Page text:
It’s back. The love is back. I had to leave to catch a London train at 1pm today, and I also had to run 14 miles. I looked at my awful time from the Gipping 12 miles (gipping meaning vomiting, not a place in the Yorkshire Dales), and thought, it’s going to be tight. So I woke at 7, ate crumpets and drank tea, and intended to set off at 8. It was a bit later than that: a kitten sitting on my chest, warm and purring, was a bit hard to leave. And I was a bit nervous. My last long run had been so bad. But I had been careful to eat better; the sun was shining and the forecast was good, and I planned a loop up to Eccup, along to Roundhay Park, round the lake a bit and back. Reservoir and lakes.

I didn’t want any mud. I’m on a mud-break. So it was roads all the way, except for a short cut through the golf course. There was gawping to be done all along Alwoodley Lane, which is the millionaire’s row of Leeds, although it looks more occupied than Billionaire’s Row in London. No-one was about, but the sun was shining and my energy levels were good. Jenny has advised me to run for as long as I can without eating a gel, so that my body gets used to running while using its fat stores. I had some electrolyte drink, and I made sure to drink more and vomit less.

There was no nausea and no vomiting. It was just a lovely, lovely run. Even the bit down King Lane where there was no pavement and road puddles. No-one splashed me, and I arrived at Five Lanes corner thinking, how lucky I am to live a couple of miles from rolling fields, sheep, and Eccup.


There were a few runners out by now. Eccup is where you start to see them, particularly on a weekend morning. I read this very clever story yesterday, about how to write about the UK like Africa is written about, and so tribes were on my mind. And I realised, as I did the runner’s nod to yet another passing runner, and as I followed a solitary runner 300 metres in front of me, and even though I was pleased when he turned off so I didn’t have to catch him up and then speed up to keep ahead, I realised, runners are my tribe. We understand each other. We wear extraordinary clothes.


We have blackened toe-nails and creaking bones, but we can still run great distances with blackened toe-nails and creaking bones. I love that. But I love that it is not a tribe of snobs. We want other people to start running. It is a generous tribe. I love that when I went to Kathmandu last year and wanted to go running, I googled for a local running group. I contacted Richard, who runs Kathmandu trail runners, and he had read The Big Necessity. He wasn’t around but put me in touch with his flatmate, Billi. I got a taxi over to her side of Kathmandu one morning, and she lent me a bike, and we cycled a mile, over the ringroad, to the edge of the cacophonous city, and then we ran. There were rice paddies and buffalos and old women who did not bat any eyelid when two western women in tight bright clothes ran past. It was brilliant. And it was because Billi saw nothing weird in a runner wanting to run with her, because she understood about needing to run, even in a strange city that was being dug up for road construction. Afterwards she made me the best coffee in Kathmandu, and we stayed in touch, now and then, and if I go back, I would love to run with her again. I have made friends by running, and not just in Kathmandu. I like being in this tribe.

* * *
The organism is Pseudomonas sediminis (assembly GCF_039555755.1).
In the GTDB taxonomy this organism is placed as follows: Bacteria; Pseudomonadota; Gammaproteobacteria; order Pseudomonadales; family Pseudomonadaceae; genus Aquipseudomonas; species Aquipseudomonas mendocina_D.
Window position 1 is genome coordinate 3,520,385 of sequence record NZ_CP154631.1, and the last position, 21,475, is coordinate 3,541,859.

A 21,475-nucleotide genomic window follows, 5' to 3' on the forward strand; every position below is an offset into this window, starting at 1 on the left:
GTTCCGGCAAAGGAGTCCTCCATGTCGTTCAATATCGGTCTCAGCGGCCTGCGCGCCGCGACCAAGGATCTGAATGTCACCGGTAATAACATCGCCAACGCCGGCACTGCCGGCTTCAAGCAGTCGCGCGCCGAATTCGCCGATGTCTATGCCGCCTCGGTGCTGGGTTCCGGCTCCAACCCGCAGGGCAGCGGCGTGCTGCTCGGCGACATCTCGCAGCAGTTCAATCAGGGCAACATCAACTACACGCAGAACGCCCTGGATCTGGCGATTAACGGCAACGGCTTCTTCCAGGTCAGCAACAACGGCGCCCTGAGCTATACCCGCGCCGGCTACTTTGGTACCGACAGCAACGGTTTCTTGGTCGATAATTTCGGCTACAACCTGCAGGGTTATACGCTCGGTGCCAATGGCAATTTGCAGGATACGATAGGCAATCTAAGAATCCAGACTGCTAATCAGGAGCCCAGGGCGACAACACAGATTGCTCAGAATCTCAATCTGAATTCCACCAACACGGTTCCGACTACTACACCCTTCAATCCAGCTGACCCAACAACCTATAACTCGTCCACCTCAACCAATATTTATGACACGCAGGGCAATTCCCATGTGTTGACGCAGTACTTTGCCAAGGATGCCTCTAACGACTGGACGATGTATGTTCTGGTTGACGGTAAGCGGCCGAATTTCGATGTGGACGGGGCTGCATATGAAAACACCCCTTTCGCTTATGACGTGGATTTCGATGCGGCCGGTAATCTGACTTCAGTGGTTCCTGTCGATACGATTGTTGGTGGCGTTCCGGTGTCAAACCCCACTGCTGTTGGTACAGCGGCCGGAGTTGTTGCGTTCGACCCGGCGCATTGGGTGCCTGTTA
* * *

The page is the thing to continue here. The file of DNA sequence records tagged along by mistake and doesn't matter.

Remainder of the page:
And I like running alone, too. I like listening to the playlists that my running friend and music geek Andrew supplies, and sometimes I like listening to the air and the surroundings. Halfway down Eccup Moor Lane, I suddenly remembered Jenny Landreth, a Twitter friend who writes about swimming for the Guardian (and is in the swimming tribe), had posted her lyrics to the title song of The Bridge, and suddenly I became a runner laughing out loud at nothing, at air. I’ll remember that moment, and I’ll add Eccup Moor Lane, on a sunny Saturday morning, to my mental store of running memories that soothe me when I am stressed. It’s a good one.

Oh, and I ran 14 miles, which is the longest distance I have ever run in my life. The farthest I have run is a half marathon. When I got to 13.2 miles (a half marathon is 13.1), which was on Harrogate Road just past the Sainsbury’s, I did a little jump for joy. I am proud of myself. I don’t say or feel that very often.


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